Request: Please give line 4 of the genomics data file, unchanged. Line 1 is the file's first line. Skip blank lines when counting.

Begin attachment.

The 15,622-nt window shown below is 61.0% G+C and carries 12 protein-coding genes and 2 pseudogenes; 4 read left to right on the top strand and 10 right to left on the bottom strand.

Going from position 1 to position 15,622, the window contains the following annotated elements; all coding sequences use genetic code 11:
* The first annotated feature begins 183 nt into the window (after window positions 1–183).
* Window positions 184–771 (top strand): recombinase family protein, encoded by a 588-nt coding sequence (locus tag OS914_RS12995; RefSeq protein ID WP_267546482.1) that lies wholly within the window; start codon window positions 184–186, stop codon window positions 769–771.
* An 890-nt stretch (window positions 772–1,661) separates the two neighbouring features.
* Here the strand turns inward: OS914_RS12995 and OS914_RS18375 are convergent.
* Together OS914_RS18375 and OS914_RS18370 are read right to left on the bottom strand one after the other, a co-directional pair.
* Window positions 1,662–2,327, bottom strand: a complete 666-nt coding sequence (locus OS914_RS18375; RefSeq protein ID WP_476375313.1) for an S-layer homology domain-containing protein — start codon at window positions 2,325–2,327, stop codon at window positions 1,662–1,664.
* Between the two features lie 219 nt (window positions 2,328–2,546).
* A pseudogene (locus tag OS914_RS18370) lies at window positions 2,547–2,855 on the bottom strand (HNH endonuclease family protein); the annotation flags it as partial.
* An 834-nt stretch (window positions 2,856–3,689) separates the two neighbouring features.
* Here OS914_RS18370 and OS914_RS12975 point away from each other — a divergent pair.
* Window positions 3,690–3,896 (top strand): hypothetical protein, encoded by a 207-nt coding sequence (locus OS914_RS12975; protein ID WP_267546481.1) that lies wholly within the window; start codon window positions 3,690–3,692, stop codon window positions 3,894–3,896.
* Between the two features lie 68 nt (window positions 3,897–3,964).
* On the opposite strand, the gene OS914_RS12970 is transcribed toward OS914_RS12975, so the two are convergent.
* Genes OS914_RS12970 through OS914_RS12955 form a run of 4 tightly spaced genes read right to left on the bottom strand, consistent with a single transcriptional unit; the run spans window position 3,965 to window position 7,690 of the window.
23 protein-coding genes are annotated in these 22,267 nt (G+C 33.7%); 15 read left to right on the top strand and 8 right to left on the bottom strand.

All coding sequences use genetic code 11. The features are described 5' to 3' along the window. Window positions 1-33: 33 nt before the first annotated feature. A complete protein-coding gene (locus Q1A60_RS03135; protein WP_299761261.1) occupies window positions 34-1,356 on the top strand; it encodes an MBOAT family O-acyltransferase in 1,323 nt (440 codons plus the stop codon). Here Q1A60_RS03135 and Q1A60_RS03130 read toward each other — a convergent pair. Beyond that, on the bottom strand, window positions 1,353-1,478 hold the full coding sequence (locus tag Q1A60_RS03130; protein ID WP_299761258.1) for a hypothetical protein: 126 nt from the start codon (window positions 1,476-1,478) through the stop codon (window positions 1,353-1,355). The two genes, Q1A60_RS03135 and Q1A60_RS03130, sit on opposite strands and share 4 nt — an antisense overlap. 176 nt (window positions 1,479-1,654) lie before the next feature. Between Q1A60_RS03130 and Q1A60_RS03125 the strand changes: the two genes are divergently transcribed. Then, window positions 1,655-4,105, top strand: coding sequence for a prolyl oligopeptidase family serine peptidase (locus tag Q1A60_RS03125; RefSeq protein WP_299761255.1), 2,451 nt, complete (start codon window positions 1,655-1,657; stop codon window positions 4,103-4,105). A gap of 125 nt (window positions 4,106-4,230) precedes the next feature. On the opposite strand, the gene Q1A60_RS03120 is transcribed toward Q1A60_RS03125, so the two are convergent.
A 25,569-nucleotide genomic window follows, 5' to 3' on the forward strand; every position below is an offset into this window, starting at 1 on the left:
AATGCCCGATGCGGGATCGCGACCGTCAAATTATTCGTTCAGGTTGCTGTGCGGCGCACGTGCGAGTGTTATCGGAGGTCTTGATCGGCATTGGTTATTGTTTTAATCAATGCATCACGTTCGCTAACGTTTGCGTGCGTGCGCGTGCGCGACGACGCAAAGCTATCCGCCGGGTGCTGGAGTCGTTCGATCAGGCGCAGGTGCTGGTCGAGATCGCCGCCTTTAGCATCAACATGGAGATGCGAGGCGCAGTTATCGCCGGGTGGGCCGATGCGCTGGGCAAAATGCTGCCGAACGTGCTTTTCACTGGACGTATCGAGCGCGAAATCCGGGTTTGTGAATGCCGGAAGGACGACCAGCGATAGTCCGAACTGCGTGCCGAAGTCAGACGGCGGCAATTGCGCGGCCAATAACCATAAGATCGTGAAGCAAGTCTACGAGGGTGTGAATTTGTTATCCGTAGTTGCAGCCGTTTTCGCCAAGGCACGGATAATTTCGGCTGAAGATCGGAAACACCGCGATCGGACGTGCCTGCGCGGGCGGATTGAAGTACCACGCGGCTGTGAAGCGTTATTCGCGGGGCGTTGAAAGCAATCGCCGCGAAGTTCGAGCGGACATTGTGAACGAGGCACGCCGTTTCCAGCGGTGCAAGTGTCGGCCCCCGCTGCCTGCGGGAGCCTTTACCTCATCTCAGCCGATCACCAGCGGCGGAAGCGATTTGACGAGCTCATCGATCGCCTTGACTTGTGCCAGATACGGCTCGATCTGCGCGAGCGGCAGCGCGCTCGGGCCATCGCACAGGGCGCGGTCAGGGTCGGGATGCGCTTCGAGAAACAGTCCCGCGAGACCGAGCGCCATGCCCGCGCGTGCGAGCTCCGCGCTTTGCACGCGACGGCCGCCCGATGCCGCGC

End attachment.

* Window positions 184–771 (top strand): recombinase family protein, encoded by a 588-nt coding sequence (locus tag OS914_RS12995; RefSeq protein ID WP_267546482.1) that lies wholly within the window; start codon window positions 184–186, stop codon window positions 769–771.